You may want to slow down when you enter the City of Piperton.
It's one of the worst cities for speed traps in the country, according to a list published by the National Motorists Association a few years ago, and not much has changed.
The small Fayette County city is still racking up hefty revenues from traffic violators, and some say still holding up to its reputation.
Piperton is located about 20 miles outside of Memphis. Mayor Henry Coats says 46,000 drivers pass through his city every day. He says his police force simply catches the law breakers, but some say the harsh enforcement doesn't add up.
"This Piperton, this one town you don't come through speeding in," said Scott Thomas, fined for traffic violation.
While Piperton stretches less than 10 miles, the city hands out thousands of traffic violations, thanks to its gemstone location connecting Shelby County and Marshall County.
"We get a lot of customers in here talking about Piperton every time they go through there you get tickets after tickets," said Kayla Cooper, who works in Piperton.
"You feel like it's like throwing money out the window," said Billy Holland, fined for traffic violation.
The National Motorists Association called Piperton one of the worst cities for speed traps in 2007. NMA based their findings on driver reports of unfair treatment, harsh enforcement, and a one-sided judicial process. Since then, the organization says not much has changed in Piperton.
"There's a sudden decrease in the speed limit from what Mississippi has already established is a reasonable speed on that road, 65," said Hal Rounds of the National Motorist Association. "Piperton has got (Tennessee Department of Transportation) to decrease their speed limit to 55. It's not a natural speed that drivers feel is necessary, then the cop hides in the little depression so when you come over the hill it snags you.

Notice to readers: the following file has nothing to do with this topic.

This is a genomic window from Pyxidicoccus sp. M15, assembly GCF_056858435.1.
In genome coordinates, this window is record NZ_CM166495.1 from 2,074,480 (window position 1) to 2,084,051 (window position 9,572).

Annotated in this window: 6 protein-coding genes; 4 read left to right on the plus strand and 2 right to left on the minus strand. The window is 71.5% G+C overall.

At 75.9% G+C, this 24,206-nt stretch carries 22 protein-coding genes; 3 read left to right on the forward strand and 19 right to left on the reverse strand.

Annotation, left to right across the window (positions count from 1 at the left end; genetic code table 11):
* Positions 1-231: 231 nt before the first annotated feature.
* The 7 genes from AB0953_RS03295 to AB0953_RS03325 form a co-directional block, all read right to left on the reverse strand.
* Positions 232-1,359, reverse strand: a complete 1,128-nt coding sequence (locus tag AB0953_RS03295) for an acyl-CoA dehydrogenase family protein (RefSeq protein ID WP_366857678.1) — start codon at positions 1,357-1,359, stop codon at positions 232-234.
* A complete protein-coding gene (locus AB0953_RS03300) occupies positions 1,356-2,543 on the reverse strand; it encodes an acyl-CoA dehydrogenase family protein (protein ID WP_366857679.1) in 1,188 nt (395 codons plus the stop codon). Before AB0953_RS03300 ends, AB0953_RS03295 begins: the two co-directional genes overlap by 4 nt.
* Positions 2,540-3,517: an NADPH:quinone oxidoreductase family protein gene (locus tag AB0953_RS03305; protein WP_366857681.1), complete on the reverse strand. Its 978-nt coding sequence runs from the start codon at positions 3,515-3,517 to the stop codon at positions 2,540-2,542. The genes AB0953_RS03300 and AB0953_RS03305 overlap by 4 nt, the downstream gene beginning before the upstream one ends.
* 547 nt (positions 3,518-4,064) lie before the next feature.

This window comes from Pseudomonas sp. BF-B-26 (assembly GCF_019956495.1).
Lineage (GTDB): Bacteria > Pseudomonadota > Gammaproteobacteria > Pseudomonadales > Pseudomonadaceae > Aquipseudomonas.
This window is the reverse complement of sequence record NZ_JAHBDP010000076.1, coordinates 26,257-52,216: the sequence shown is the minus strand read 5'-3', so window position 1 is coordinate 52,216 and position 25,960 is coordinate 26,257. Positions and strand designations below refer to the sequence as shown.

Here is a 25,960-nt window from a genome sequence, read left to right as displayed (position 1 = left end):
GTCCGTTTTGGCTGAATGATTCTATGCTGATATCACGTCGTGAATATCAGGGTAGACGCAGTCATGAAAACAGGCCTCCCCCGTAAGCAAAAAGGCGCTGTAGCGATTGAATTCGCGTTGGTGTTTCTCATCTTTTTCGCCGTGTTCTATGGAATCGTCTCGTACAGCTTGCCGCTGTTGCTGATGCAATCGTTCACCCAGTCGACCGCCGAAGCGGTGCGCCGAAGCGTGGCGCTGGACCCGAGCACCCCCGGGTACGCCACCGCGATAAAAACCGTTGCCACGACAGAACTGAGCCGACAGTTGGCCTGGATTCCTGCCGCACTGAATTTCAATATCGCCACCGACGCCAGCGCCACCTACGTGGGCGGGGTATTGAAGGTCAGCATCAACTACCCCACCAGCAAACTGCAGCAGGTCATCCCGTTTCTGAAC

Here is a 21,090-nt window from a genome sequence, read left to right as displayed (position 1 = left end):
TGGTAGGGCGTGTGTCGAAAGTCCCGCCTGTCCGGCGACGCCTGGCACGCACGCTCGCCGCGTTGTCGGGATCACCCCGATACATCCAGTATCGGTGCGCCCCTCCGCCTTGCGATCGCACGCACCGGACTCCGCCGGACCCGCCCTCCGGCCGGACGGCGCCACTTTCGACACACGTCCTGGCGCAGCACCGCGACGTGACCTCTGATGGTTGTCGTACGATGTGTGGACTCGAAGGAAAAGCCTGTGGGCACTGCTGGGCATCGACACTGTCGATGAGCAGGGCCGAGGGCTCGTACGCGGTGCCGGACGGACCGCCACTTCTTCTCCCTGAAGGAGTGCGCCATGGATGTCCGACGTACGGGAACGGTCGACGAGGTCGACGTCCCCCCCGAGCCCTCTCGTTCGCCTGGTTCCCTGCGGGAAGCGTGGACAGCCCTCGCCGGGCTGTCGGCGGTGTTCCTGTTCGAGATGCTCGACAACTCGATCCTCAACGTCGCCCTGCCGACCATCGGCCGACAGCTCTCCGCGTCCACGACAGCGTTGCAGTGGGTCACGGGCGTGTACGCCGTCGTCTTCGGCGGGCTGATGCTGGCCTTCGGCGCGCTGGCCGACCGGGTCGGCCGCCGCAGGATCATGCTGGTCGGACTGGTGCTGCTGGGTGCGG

Rounds says speed traps exist, when traffic enforcement is focused on gaining revenue, not improving safety. Rounds is also an attorney, who has represented drivers who argued tickets in the city of Piperton.
"Government should be of the people, by the people and for the people, not for the municipalities that's trying to get revenue," said Rounds.
Piperton racked up more than $770,000 for traffic violations in the last budget year. This budget year, the city expects an increase of about $30,000, for a total of $800,000 in traffic violation fines, which is just over a third of its overall revenue.
"We've budgeted $800,000, but that's just based on historical data, not on a quota," said Mayor Coats.
While Mayor Coats says officers don't feel pressured to ticket, in at least the past two years police officers managed to always bring in more money than the expected revenue.
Money generated from lawbreakers funds the Piperton Police Department made up of nine full time officers. The entire city population of Piperton is fewer than 1,500 people.
"We're stopping violators, regardless of the amount of revenue it generates, trying to keep traffic crime if you will at bay," said Mayor Coats.
So far this year, there's been three total reported crimes, each related to domestic assault.
"It's such a huge amount of their budget that obviously something out of whack," said Steve Mulroy, Shelby County Commissioner.
Mulroy says Memphis or Shelby County would never expect traffic violations revenue to drive in more than property tax revenue. Piperton offers extremely low property taxes, and has virtually no debt.
"Property taxes is usually your main source of revenue, and fines are just nibbling around the edges, so in order for them to create revenue from traffic fines that is 30 to 40 percent of overall revenue, that must mean they really emphasize traffic enforcement in a way I'm not used to," said Mulroy.
Some other Tennessee cities with comparable size to Piperton, don't expect even a fraction of Piperton's traffic violation revenue. For example, the city of Crump only brought in $40,000 in fines and court costs, and the city of Norris just over $5,000.
"You've have to compare each city onto itself, you may see a smaller city or a city of like size and you're comparing apples to oranges, again our strategic location is both a blessing and a curse," said Mayor Coats.
Rounds says traffic violators who feel it's unfair need to fight their tickets and steer their problems to their board of commissioners.
Piperton plans to draw people to its city by creating a growing, upscale and safe place. They expect more drivers to hit their streets with the opening of Highway 385 next year but driving off their well-paved reputation could prove more difficult.
So far this year, the average Piperton traffic ticket is about $130. Without the traffic violation revenue, the mayor says they'd probably have a smaller police department which would be funded by additional property or sales tax revenue.